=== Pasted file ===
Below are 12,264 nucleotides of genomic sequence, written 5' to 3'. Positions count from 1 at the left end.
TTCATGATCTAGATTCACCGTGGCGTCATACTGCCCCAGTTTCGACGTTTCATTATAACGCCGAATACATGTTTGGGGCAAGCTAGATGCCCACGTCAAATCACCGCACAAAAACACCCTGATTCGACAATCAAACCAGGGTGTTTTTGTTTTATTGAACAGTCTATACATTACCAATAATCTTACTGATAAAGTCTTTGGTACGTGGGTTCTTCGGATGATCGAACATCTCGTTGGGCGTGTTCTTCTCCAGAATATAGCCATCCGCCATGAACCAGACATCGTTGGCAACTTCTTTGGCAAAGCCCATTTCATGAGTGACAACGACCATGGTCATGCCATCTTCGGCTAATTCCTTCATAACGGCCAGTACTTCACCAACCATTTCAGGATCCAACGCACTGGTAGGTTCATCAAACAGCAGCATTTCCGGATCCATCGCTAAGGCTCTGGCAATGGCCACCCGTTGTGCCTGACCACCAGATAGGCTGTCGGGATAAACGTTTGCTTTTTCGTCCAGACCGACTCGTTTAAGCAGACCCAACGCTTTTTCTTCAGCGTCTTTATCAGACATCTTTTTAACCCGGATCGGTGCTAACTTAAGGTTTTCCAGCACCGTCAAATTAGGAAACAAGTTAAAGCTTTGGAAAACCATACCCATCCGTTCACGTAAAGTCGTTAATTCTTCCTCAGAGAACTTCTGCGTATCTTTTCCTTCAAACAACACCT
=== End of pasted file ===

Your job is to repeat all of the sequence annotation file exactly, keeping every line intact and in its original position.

Below are 12,264 nucleotides of genomic sequence, written 5' to 3'. Positions count from 1 at the left end.
TTCATGATCTAGATTCACCGTGGCGTCATACTGCCCCAGTTTCGACGTTTCATTATAACGCCGAATACATGTTTGGGGCAAGCTAGATGCCCACGTCAAATCACCGCACAAAAACACCCTGATTCGACAATCAAACCAGGGTGTTTTTGTTTTATTGAACAGTCTATACATTACCAATAATCTTACTGATAAAGTCTTTGGTACGTGGGTTCTTCGGATGATCGAACATCTCGTTGGGCGTGTTCTTCTCCAGAATATAGCCATCCGCCATGAACCAGACATCGTTGGCAACTTCTTTGGCAAAGCCCATTTCATGAGTGACAACGACCATGGTCATGCCATCTTCGGCTAATTCCTTCATAACGGCCAGTACTTCACCAACCATTTCAGGATCCAACGCACTGGTAGGTTCATCAAACAGCAGCATTTCCGGATCCATCGCTAAGGCTCTGGCAATGGCCACCCGTTGTGCCTGACCACCAGATAGGCTGTCGGGATAAACGTTTGCTTTTTCGTCCAGACCGACTCGTTTAAGCAGACCCAACGCTTTTTCTTCAGCGTCTTTATCAGACATCTTTTTAACCCGGATCGGTGCTAACTTAAGGTTTTCCAGCACCGTCAAATTAGGAAACAAGTTAAAGCTTTGGAAAACCATACCCATCCGTTCACGTAAAGTCGTTAATTCTTCCTCAGAGAACTTCTGCGTATCTTTTCCTTCAAACAACACCT